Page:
The Women Of Black Lightning Will Steal The Show

Black Lightning cast at CW Upfronts.
Black Lightning cast at CW Upfronts.

Cress Williams plays Black Lightning, the lead of the titular DC TV series coming to The CW early next year. But even though the show is named after Jefferson Pierce, the feminine energy is strong. The series’ three other main characters just may steal the show: Thunder, Lightning and their mother, Lynn.

When we talked with Cress Williams, the first thing he mentioned wasn’t his abilities, villains to expect, or his supersuit. It was his character’s relationship with his daughters and ex-wife, and when we sat down with Nafessa Williams, China Anne McClain and Christine Adams at San Diego Comic Con last week, the focus on family, sisterhood and motherhood became even more evident.

The cast of Black Lightning at San Diego Comic-Con.
The cast of Black Lightning at San Diego Comic-Con.

Family is a huge theme for all the DC shows in CW’s lineup. The Flash explores brotherhood between Wally and Barry, Supergirl focuses on the sisterhood between Alex and Kara, Arrow has a brother-sister dynamic with Oliver and Thea, but never have we seen two women of color shine in any superhero TV show. Exploring the black family is one of the many ways Black Lightning stands out, says Williams, who plays Anissa.

“I know how it feels to be a fan of a book, if anything I just want to stay true to who you guys know Thunder to be. Mara and Salim got that under control, they are going to be very authentic to the story, authentic to black families.”

Williams says her character, whose alter ego is Thunder, is very protective over her younger sister, Jennifer, and says she and McClain have a strong relationship in real life that she hopes will translate on screen.

READ: Black Lightning Has ‘No Filter,’ Says Co-Creator Salim Akil

“I’m very protective over her being the older sister. You’ll see that sister relationship, wanting to protect her and school her on things I went through before. You’ll see us go through family issues like we all do and resolve them together,” Williams said. “She’s my little sister since the day we met at the audition. We were obsessed with each other.”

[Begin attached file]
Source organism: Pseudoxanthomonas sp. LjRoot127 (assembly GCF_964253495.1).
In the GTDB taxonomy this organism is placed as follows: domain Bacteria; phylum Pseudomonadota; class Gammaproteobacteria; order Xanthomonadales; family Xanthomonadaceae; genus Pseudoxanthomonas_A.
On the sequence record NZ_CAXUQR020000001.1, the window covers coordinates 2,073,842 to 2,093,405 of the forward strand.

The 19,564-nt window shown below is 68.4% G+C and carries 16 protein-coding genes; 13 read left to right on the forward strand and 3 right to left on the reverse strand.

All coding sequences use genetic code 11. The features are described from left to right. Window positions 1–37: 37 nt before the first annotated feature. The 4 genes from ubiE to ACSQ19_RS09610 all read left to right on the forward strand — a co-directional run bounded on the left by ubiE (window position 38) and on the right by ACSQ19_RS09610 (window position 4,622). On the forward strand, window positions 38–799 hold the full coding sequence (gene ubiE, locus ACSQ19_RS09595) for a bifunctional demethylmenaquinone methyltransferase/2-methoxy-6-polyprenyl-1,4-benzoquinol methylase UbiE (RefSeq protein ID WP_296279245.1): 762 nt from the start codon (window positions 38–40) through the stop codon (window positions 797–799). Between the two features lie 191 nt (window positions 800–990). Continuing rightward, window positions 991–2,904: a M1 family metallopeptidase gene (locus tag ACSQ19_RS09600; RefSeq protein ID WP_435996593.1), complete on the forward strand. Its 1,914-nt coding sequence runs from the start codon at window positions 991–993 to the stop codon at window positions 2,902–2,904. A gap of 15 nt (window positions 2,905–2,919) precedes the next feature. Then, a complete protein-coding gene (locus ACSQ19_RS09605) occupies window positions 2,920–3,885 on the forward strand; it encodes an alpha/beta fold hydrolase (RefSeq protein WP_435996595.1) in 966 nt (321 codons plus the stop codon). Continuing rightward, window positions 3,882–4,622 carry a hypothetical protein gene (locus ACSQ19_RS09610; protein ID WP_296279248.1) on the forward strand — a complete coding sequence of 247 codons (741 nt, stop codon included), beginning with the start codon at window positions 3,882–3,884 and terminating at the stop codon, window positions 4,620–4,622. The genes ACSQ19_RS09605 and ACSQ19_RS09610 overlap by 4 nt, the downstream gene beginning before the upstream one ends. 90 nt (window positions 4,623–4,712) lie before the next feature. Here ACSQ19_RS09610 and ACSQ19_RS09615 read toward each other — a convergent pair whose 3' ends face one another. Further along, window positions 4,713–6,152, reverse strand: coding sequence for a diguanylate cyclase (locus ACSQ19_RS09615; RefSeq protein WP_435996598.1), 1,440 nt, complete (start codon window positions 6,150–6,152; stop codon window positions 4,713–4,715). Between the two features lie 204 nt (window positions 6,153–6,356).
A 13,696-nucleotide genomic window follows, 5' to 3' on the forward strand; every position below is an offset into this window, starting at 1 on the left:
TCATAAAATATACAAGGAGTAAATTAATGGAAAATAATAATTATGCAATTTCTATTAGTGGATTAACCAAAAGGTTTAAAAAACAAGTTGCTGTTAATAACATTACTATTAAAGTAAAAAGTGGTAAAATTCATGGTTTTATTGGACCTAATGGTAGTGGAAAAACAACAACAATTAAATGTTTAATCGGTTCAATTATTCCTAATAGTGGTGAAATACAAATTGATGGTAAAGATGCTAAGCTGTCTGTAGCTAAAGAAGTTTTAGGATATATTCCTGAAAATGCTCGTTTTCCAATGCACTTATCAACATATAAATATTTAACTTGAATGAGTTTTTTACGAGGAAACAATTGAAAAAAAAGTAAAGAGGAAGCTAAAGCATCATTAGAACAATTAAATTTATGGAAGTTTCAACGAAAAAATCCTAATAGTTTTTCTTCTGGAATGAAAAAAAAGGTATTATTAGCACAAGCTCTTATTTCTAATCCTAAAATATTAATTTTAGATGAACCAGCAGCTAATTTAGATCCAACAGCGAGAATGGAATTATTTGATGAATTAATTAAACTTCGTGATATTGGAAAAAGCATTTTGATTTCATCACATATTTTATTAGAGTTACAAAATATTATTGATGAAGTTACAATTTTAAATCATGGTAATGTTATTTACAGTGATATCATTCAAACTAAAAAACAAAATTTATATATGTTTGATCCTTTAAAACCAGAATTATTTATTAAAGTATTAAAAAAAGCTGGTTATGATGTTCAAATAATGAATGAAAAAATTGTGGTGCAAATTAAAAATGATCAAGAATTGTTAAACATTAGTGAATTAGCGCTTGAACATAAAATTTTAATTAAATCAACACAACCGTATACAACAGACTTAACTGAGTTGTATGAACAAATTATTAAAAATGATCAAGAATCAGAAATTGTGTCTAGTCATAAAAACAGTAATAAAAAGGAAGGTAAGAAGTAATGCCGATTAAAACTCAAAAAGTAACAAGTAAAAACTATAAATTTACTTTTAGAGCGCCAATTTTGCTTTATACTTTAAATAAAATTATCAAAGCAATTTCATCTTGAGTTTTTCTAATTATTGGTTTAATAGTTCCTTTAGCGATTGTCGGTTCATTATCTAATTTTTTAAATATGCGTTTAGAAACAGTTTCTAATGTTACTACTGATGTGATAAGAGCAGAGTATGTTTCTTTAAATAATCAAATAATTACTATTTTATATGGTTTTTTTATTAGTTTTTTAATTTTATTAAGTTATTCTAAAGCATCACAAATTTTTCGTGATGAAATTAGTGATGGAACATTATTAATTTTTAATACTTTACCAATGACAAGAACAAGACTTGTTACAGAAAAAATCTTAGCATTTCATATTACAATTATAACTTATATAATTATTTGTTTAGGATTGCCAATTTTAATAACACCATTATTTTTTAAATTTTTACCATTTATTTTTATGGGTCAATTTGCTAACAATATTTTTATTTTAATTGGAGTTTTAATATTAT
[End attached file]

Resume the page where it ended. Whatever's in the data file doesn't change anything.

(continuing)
Black Lightning will stay very true to the comics according to Cress Williams, but one arc in particular fans of the Pierce family hope to see on-screen is Anissa explore her sexuality. Thunder was one of the only queer heroes of color in DC Universe when she met her future girlfriend, Grace Choi, in the Outsiders. While Williams has only read the script for the first episode and says she doesn’t know where writers Salim and Mara Akil will take her character, she’s confident they will stay true to source material.

“I just want to stay true to the story of Black Lightning, and if that’s what that world is, I'm going to commit to it and go all the way,” Williams said, emphasizing that she has a lot in common with her character regardless of her sexuality. “Just bringing that strength of who I am as a woman. She’s very strong, very determined and I try to bring some of those qualities of myself into her.”

Even though Anissa and her sister, Jennifer, have a strong relationship, their storylines will be unique and separate from one another. While Anissa will have already grew into her powers, McClain, who plays Lightning, told us her character won’t have her powers when the series begins and she has no idea her father and sister have special abilities as well.